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The optimal majority with an endogenous status quo


  • Sam Bucovetsky



Using the voting procedure proposed by Baron (1996), the consequences are examined of changing the majority required to change legislation. When the majority required is greater than fifty percent, and when voters behave strategically, the first policy proposed (on a stationary equilibrium path) is never defeated subsequently. Which policy gets proposed first depends on which voter gets to make the first proposal. But increasing the required majority induces a mean–preserving spread on the distribution of these policies, if voters' types are distributed symmetrically. Thus before the voting procedure begins, voters would prefer unanimously to see the required majority reduced. Copyright Springer-Verlag 2003

Suggested Citation

  • Sam Bucovetsky, 2003. "The optimal majority with an endogenous status quo," Social Choice and Welfare, Springer;The Society for Social Choice and Welfare, vol. 21(1), pages 131-148, August.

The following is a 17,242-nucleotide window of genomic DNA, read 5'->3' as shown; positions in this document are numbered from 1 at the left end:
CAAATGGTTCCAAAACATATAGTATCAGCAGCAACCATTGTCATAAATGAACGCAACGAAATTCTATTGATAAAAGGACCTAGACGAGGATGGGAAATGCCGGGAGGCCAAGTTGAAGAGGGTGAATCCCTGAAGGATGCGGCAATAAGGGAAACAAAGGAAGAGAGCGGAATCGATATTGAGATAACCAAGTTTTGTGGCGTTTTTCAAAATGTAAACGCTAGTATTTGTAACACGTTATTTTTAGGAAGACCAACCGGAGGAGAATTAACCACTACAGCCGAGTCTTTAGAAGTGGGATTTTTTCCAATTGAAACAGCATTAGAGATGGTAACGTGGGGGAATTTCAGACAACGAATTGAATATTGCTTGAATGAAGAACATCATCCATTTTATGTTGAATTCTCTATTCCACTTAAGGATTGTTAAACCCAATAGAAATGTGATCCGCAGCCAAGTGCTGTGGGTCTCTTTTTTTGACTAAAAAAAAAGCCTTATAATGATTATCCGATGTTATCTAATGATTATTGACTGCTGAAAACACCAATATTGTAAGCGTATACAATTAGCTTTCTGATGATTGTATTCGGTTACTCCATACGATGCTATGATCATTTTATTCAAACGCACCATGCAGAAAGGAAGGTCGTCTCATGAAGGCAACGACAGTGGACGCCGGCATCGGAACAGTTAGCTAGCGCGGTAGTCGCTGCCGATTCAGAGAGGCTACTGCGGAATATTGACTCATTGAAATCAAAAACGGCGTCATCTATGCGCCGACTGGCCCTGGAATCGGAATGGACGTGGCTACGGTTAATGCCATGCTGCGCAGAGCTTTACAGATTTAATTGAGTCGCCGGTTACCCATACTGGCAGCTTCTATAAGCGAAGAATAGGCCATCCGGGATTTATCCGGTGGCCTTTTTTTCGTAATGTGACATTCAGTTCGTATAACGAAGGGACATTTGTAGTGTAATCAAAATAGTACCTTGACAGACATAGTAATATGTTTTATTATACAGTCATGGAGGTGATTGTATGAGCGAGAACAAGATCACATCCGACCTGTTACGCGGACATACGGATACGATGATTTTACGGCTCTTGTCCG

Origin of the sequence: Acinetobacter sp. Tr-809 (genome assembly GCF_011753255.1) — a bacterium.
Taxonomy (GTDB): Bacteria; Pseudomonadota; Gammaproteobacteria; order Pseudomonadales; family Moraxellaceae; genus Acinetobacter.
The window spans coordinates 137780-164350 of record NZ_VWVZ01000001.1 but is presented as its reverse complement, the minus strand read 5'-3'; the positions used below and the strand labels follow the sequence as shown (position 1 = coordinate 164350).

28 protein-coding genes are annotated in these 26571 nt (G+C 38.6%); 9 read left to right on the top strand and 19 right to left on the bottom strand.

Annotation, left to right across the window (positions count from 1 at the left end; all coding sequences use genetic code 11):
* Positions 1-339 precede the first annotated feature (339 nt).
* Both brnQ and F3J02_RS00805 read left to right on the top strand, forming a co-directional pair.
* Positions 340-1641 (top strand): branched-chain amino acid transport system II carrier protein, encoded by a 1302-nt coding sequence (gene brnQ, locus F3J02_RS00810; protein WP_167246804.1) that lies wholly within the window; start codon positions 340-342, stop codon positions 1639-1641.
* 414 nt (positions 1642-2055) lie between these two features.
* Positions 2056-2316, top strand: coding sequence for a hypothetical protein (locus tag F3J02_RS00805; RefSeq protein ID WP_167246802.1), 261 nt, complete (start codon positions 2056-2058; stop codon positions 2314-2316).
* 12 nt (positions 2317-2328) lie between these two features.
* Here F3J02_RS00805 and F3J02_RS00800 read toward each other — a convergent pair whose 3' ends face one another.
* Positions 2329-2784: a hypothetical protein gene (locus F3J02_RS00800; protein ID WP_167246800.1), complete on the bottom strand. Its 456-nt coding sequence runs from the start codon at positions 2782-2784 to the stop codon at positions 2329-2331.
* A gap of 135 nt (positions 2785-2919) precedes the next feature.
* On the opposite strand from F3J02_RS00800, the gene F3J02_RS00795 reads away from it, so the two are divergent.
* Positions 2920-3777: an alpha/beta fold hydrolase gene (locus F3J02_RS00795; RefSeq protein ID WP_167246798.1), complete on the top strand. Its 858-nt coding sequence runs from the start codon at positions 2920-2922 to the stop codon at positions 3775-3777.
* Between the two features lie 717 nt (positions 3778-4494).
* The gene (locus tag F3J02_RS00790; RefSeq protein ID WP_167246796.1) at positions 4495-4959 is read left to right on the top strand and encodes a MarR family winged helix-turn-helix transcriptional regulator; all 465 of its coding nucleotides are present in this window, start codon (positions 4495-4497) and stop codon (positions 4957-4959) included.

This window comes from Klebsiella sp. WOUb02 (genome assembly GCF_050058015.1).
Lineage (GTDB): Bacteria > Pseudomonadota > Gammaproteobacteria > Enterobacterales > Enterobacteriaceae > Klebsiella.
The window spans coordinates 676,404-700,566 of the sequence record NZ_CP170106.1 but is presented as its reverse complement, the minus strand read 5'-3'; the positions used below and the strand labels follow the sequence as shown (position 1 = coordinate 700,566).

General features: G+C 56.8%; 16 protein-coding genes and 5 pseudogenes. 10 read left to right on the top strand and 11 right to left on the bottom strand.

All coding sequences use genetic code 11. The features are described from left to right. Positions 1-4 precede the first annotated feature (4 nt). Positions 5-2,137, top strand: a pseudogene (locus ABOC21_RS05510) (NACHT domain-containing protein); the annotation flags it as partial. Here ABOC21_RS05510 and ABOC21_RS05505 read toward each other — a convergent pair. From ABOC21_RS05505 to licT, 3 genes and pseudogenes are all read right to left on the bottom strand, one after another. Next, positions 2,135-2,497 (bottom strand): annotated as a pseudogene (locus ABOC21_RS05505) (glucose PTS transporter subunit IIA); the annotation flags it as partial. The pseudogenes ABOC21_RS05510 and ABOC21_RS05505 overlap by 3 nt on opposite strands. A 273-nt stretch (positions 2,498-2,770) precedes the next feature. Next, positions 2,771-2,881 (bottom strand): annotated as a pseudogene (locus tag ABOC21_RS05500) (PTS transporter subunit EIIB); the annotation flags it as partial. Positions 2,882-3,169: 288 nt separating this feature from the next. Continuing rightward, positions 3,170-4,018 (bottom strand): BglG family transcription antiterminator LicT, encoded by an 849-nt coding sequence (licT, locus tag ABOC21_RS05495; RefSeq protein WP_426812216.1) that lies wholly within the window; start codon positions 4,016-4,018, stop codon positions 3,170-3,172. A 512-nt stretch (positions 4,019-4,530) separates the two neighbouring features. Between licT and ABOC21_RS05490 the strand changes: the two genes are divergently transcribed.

• Handle: RePEc:spr:sochwe:v:21:y:2003:i:1:p:131-148
    DOI: 10.1007/s00355-003-0208-z

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    References listed on IDEAS

    1. Yew-Kwang Ng, 1975. "Bentham or Bergson? Finite Sensibility, Utility Functions and Social Welfare Functions," Review of Economic Studies, Oxford University Press, vol. 42(4), pages 545-569.
    2. W. E. Armstrong, 1951. "Utility And The Theory Of Welfare," Oxford Economic Papers, Oxford University Press, vol. 3(3), pages 259-271.
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    Cited by:

    1. Clara Ponsatí & Daniel Cardona, 2008. "Bargaining one-dimensional policies and the efficiency of super majority rules," UFAE and IAE Working Papers 762.09, Unitat de Fonaments de l'Anàlisi Econòmica (UAB) and Institut d'Anàlisi Econòmica (CSIC).
    2. Cardona, Daniel & Ponsati, Clara, 2011. "Uniqueness of stationary equilibria in bargaining one-dimensional policies under (super) majority rules," Games and Economic Behavior, Elsevier, vol. 73(1), pages 65-75, September.

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